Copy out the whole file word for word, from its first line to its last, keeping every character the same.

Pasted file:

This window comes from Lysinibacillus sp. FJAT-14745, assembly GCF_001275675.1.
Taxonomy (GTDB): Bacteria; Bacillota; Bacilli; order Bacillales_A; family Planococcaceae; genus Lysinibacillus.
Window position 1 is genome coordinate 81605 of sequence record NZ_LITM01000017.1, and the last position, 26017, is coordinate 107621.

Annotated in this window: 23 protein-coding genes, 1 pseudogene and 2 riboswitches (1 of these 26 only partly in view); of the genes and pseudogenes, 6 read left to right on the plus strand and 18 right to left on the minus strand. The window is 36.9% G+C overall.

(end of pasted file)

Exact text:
This window comes from Lysinibacillus sp. FJAT-14745, assembly GCF_001275675.1.
Taxonomy (GTDB): Bacteria; Bacillota; Bacilli; order Bacillales_A; family Planococcaceae; genus Lysinibacillus.
Window position 1 is genome coordinate 81605 of sequence record NZ_LITM01000017.1, and the last position, 26017, is coordinate 107621.

Annotated in this window: 23 protein-coding genes, 1 pseudogene and 2 riboswitches (1 of these 26 only partly in view); of the genes and pseudogenes, 6 read left to right on the plus strand and 18 right to left on the minus strand. The window is 36.9% G+C overall.